The Wiley-Blackwell Encyclopedia of Eighteenth-Century Writers and Writing, 1660-1789

The Wiley-Blackwell Encyclopedia of Eighteenth-Century Writers and Writing, 1660-1789

The Wiley-Blackwell Encyclopedia of Eighteenth-Century Writers and Writing, 1660-1789

The Wiley-Blackwell Encyclopedia of Eighteenth-Century Writers and Writing, 1660-1789

Synopsis

The Wiley-Blackwell Encyclopedia of Eighteenth-Century Writers and Writing 1660-1789 features coverage of the lives and works of almost 500 notable writers based in the British Isles from the return of the British monarchy in 1660 until the French Revolution of 1789.
  • Broad coverage of writers and texts presents a new picture of 18th-century British authorship
  • Takes advantage of newly expanded eighteenth-century canon to include significantly more women writers and labouring-class writers than have traditionally been studied
  • Draws on the latest scholarship to more accurately reflect the literary achievements of the long eighteenth century

Excerpt

Amongst the many conversations with Samuel Johnson recorded by James Boswell in his Life of Johnson (1791), this one, dated 18 September 1777, has a particular resonance for this volume:

We talked of a collection being made of all the English Poets who had published a volume of
poems. Johnson told me “that a Mr. Coxeter, whom he knew, had gone the greatest length
towards this; having collected, I think, about five hundred volumes of poets whose works were
little known; but that upon his death Tom Osborne bought them, and they were dispersed,
which he thought a pity, as it was curious to see any series complete; and in every volume of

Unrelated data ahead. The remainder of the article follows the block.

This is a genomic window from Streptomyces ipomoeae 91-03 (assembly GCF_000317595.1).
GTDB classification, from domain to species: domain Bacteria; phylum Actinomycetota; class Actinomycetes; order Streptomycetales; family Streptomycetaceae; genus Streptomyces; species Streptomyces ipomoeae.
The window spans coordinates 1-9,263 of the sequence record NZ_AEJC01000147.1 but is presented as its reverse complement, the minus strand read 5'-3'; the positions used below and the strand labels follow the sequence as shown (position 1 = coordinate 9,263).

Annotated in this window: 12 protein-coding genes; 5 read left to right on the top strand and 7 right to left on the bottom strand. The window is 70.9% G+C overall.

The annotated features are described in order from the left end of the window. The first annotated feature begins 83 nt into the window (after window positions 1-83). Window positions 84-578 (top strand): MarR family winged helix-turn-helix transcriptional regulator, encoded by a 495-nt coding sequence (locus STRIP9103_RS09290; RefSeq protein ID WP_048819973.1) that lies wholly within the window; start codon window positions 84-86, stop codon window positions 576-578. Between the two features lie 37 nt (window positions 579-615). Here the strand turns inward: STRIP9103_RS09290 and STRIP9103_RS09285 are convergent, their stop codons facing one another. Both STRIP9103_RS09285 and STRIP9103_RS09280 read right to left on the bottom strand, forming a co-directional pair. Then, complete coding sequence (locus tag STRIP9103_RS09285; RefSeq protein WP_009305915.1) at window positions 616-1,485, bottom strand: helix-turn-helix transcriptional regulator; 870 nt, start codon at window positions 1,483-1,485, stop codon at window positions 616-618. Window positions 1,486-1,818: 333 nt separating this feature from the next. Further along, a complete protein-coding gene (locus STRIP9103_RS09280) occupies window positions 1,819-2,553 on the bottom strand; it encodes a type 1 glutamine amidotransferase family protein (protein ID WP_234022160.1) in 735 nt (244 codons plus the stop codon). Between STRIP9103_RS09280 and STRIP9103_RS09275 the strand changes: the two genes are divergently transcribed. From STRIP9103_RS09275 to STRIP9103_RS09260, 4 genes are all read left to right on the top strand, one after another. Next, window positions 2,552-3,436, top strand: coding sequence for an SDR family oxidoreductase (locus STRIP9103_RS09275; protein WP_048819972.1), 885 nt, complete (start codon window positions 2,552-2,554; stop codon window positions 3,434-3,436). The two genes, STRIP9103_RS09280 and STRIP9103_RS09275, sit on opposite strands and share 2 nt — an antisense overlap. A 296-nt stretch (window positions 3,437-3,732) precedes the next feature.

poems something good may be found.”

Earlier in the year, Johnson had signed a contract with a group of leading publishers to supply biographical and critical prefaces to a poetry series they were in the process of publishing; his part of this work is generally known now as Lives of the Poets (1779–81). Johnson’s series included only 52 poets, all male, mostly relatively familiar to a modern audience, beginning with Abraham Cowley (1618–67); it was, in commercial and critical terms, a kind of exercise in canon- formation. the project begun by the antiquary Thomas Coxeter (1689–1747) and dispersed by the hard- nosed book dealer and publisher Thomas Osborne (c.1704–1767), one of Johnson’s own former employers, was an attempt at a more comprehensive study of English poetic writing, taking as its cue the mere achievement of appearance in print.

We have been slightly more selective than this, not least because the Encyclopedia includes many more branches of writing than poetry. Nonetheless, the Coxeter idea represents a typically eighteenth- century conception of information- gathering within the dominant medium of print: where once it had been an aristocratic preserve, culturally confined to manuscript circulation and “scribal publication,” poetry now aspired (in most, but not all, cases) to the public domain of print. Having got there, it was easily supplanted by the next volume, and Coxeter was not alone in trying to preserve an archive of the apparently stable and durable but actually quite fugitive output of the publishing industry. Coxeter’s work was later partly recovered in the indefatigable researches of the printer and antiquary John Nichols, with whom Johnson worked quite closely on the Lives of the Poets. Johnson drew, additionally, on . . .

Search by... Author
Show... All Results Primary Sources Peer-reviewed

Oops!

An unknown error has occurred. Please click the button below to reload the page. If the problem persists, please try again in a little while.